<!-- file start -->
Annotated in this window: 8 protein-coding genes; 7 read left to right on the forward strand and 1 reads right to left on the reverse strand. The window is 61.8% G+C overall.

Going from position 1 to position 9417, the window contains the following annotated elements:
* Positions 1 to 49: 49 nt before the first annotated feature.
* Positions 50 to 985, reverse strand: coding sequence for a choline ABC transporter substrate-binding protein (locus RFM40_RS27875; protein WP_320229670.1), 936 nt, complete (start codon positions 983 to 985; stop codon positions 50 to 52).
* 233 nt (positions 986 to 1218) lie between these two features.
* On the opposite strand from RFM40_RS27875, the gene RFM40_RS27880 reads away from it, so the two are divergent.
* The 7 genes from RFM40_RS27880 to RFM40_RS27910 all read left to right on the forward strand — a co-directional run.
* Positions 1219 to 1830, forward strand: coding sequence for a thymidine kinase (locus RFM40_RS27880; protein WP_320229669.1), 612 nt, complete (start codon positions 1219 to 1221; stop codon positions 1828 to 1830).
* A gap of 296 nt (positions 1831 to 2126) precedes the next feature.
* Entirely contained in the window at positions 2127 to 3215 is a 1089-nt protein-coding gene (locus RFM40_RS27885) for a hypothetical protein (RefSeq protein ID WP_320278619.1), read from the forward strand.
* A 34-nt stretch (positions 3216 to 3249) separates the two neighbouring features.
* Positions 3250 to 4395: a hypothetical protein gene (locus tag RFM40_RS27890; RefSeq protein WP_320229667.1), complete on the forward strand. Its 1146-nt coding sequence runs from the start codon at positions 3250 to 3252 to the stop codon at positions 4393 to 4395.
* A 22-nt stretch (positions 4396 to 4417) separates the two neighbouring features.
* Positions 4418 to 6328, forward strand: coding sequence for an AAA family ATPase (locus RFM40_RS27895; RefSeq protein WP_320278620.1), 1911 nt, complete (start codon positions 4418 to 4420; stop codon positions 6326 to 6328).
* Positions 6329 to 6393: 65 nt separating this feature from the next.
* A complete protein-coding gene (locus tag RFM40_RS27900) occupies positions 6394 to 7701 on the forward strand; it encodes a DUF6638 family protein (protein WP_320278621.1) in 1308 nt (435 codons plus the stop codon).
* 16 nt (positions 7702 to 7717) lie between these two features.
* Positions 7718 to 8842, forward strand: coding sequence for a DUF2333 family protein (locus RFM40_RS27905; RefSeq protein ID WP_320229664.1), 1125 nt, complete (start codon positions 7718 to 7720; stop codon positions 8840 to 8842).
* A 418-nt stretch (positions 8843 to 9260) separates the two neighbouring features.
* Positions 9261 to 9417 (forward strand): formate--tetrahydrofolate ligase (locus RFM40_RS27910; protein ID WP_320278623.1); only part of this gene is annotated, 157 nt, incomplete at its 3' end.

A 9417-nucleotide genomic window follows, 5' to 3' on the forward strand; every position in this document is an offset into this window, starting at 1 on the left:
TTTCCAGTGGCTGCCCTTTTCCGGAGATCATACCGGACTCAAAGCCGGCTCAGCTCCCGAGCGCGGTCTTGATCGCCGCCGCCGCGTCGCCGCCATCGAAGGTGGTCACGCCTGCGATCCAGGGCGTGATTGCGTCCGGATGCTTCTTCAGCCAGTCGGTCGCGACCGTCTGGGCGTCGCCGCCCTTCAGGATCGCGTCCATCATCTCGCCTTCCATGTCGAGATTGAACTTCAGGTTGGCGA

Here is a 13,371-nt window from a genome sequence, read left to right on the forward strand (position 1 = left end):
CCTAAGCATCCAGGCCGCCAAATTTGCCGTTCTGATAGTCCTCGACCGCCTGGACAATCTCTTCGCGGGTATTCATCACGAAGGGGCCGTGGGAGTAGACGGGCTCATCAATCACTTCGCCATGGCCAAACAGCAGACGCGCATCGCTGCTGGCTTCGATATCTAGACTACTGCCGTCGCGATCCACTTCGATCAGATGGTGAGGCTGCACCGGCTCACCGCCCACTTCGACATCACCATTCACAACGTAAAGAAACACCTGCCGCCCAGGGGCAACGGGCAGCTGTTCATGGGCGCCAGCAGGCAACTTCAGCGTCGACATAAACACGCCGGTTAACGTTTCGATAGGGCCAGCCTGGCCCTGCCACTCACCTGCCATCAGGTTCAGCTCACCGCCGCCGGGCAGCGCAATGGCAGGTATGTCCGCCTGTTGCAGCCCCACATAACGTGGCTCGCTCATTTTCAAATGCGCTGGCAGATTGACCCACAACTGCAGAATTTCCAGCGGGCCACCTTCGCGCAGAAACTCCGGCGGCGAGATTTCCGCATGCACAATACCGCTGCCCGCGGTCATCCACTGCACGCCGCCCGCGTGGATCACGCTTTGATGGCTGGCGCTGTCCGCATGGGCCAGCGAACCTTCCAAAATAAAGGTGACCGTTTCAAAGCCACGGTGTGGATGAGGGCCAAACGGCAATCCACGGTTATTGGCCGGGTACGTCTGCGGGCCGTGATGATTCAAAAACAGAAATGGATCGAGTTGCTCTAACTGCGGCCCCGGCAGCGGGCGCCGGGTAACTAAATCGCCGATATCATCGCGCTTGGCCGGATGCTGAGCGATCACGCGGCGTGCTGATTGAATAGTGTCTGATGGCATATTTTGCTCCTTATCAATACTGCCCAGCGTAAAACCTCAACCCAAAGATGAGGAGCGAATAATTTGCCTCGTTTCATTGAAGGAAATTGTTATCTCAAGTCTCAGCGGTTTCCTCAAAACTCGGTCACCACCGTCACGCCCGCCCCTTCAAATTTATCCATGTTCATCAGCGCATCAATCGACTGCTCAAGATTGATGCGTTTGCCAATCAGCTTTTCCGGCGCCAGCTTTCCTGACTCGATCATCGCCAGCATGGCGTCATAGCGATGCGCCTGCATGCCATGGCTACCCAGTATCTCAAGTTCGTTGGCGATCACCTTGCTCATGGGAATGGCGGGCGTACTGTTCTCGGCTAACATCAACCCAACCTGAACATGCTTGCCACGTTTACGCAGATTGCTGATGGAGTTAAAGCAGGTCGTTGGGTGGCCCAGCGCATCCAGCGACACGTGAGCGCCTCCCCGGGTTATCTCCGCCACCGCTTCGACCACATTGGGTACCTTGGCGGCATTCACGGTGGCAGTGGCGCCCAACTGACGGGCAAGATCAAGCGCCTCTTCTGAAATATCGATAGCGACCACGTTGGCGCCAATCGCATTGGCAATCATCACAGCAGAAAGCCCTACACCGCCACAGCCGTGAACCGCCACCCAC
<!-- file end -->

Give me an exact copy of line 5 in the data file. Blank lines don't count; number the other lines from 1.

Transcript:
* 233 nt (positions 986 to 1218) lie between these two features.